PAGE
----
According to a recent study smoking may be a possible cause of rheumatoid arthritis (RA). During the study the following points were looked into:
- whether Rheumatoid factor (RF) positivity was related to smoking
- the effect of number of cigarettes smoked in a day and duration of smoking on the levels of Rheumatoid Factor
- difference in the effect of smoking in men and women
- effect of smoking on the disease activity measures (such as erythrocyte sedimentation rate, joint count i.e. number of joints involved, Health Assessment Questionnaire disability) and disease outcome measures (such as lung problems, x-ray abnormalities).
At the end of the study the researchers found that in all RA patients those who smoked, tend to be RF positive more as compared to those who do not smoke. Also smokers had a higher concentration of RF than non-smokers.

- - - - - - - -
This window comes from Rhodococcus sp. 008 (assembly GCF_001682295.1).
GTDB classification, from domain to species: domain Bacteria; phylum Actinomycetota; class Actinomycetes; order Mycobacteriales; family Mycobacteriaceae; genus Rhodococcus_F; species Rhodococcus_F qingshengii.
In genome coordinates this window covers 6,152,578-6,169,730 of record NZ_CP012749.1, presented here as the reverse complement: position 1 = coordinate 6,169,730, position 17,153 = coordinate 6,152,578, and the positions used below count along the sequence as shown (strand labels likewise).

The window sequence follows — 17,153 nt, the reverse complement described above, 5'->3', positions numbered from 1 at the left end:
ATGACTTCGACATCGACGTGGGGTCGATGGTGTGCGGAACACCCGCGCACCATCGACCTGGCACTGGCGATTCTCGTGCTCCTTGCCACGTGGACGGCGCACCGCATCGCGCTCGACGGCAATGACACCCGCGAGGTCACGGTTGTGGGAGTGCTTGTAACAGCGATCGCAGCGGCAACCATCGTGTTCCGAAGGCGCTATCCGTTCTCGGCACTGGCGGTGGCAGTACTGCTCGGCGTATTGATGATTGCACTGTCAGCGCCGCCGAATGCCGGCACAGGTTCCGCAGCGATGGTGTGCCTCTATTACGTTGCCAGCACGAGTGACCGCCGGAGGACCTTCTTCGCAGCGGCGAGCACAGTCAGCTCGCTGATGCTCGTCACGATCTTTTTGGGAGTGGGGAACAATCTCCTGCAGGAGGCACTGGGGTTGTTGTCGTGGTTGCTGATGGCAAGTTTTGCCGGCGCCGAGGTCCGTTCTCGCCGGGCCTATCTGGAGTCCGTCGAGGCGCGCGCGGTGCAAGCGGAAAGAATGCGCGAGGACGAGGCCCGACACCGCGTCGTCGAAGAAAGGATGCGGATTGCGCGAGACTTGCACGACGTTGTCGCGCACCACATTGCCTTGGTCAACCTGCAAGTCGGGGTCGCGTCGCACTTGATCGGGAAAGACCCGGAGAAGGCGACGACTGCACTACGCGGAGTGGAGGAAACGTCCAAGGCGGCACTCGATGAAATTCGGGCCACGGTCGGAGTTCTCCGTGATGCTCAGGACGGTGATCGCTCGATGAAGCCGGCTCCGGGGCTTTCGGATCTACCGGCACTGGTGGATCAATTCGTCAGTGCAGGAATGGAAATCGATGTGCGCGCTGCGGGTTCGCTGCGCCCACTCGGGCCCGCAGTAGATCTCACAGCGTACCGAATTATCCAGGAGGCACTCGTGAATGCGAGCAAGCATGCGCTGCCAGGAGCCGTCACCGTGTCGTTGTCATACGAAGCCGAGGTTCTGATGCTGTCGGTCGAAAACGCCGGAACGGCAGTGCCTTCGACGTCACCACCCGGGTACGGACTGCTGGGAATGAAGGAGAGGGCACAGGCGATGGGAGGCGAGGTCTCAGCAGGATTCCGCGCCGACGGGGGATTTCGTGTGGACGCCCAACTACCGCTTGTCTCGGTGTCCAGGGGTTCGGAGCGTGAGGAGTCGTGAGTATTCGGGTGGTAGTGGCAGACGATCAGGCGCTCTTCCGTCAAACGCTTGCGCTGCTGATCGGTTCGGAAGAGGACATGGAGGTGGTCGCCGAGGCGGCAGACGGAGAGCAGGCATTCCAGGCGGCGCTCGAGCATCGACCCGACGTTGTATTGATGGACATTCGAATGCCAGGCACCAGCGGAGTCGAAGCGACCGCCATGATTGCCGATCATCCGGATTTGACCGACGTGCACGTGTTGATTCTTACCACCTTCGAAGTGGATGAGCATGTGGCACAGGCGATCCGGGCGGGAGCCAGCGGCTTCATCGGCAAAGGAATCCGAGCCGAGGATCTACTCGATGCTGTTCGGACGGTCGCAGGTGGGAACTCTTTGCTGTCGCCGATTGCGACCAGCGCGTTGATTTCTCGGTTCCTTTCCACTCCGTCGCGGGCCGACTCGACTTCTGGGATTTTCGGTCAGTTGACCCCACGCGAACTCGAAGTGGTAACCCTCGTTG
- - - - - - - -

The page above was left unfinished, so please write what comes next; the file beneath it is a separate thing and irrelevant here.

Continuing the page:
In patients with a prolonged history of smoking there was a marked effect on the radiographic progression and smoking was significantly linked to rheumatoid nodules and radiographic erosions. Smoking also resulted in lung involvement due to its direct effect as well as due to increased concentration of RF but it was in no way found to be linked to ESR, joint count or Health Assessment Questionnaire scores.
Hence, according to researchers smoking may contribute to the severity of disease but it has no link with the disease activity. Although this study provides evidence of a link between smoking and RA, further studies will be required to understand the exact correlation of smoking to RA.